It's been a rough ride lately for Gov. Kate Brown's nascent Cleaner Air Oregon program, an attempt to rework regulations governing the amount of toxins polluters can release into the air.
First, legislators — alarmed in part by the treatment state regulators gave to Lebanon's Entek International earlier this year — declined to fund work to implement new rules Brown proposed after the 2016 Bullseye Glass incident in Portland.
Most recently, state regulators said they were rolling back the proposed regulations themselves, in response to comments from a panel of environmental and business representatives. Business advocates cheered the state move; they have said the proposed rules were too restrictive. But environment advocates noted that the revised rules would allow polluters to create more cancer risk.
A story in The Oregonian also noted that the proposed rules include a loophole: It would allow the director of the Department of Environmental Quality to exempt some of the state's biggest polluters from requirements to nearly eliminate the health risks from their emissions. Those businesses could apply for the exemption if they installed some pollution controls and consulted with the Oregon Health Authority and local politicians.
The loophole seems to be a direct response to the state's ham-handed treatment of Entek earlier this year. Here's a quick reminder about the Entek incident:
Entek uses tricholorethylene (TCE), a carcinogenic solvent, in its manufacturing process. The company is compliant with all its permits and applicable regulatory standards from TCE.
State officials, however, have taken note of nonregulatory standards and federal health-based thresholds for TCE. Those standards do not have the force of law, but the officials say they can be used to identify potential health threats. Computer modeling by government agencies suggests that levels of TCE in the air outside the Entek plant, while still well below the legal and permitted levels, might be higher than some of these nonregulatory standards. (The company has paid for its own computer modeling and some air-monitoring work, which concluded that the emissions are less than suggested in the initial modeling.)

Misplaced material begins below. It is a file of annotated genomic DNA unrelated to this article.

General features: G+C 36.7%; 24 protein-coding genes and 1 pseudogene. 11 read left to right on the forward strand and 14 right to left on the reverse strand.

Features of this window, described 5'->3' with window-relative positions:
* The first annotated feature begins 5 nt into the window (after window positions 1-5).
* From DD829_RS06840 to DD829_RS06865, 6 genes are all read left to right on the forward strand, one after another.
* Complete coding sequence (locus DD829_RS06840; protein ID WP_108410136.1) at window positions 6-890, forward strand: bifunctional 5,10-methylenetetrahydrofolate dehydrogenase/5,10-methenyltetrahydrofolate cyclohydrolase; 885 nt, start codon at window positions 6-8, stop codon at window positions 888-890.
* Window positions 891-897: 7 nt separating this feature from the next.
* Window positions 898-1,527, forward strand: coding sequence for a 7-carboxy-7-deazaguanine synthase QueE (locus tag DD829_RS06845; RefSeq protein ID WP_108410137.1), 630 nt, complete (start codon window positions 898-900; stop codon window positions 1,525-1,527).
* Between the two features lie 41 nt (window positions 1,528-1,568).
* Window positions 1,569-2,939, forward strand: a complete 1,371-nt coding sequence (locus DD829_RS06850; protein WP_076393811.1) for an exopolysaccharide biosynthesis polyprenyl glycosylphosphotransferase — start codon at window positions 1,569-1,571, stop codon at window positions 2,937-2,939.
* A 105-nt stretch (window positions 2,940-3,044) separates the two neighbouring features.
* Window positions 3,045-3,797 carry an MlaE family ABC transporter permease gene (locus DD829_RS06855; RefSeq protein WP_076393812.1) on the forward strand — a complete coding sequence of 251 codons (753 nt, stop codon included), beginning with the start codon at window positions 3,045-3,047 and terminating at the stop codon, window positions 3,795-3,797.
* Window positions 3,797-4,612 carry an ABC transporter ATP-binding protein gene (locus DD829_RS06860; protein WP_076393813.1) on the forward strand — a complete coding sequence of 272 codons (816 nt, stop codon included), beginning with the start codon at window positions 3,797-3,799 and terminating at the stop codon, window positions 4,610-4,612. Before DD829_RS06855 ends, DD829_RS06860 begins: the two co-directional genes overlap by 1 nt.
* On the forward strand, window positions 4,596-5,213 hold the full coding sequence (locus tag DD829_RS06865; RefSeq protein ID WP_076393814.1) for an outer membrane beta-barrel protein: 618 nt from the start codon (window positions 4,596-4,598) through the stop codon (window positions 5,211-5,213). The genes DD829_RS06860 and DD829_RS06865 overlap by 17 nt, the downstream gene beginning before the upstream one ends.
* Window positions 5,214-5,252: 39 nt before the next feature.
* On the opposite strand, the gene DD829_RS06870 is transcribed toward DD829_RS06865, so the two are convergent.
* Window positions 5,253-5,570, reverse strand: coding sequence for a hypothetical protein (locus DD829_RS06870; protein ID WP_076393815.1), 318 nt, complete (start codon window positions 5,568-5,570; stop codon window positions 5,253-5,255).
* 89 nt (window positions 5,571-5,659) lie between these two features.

The state proposed placing four air monitors on private property near the plant to gather actual data. Entek officials didn't have much of an issue with that. But they did worry about the state's intention to roll out a communications plan about the matter to the Lebanon community the day after an April 6 meeting with Entek. In particular, the company worried that releasing information about a possible carcinogen could stoke unnecessary fears and harm the company.
The company went to court and won an unprecedented restraining order preventing the state from putting the communications plan into effect. A few weeks later, a judge swept away the restraining order, but the mess caught the attention of legislators and gave new ammunition to business lobbyists seeking to roll back the Cleaner Air Oregon initiative.
In the meantime, the four air monitors that would help offer valuable data about Entek emissions had not been installed as of last week, The Oregonian reported.
And that's a shame. Regardless of what happens now to the Cleaner Air Act program (it's unclear at this point how much political capital Brown is willing to spend to push the program forward), the data those monitors would collect could help bring this Entek matter to a conclusion. And it's not as if Lebanon residents are completely in the dark about the matter: The various court documents filed in the battle over the restraining order offered way more detail about the issue than the state would have released in its communications plan.
The Cleaner Air Oregon proposal appears to have some substantial speed bumps. But that shouldn't prevent Lebanon residents from being able to access current and accurate information about the air they breathe. (mm)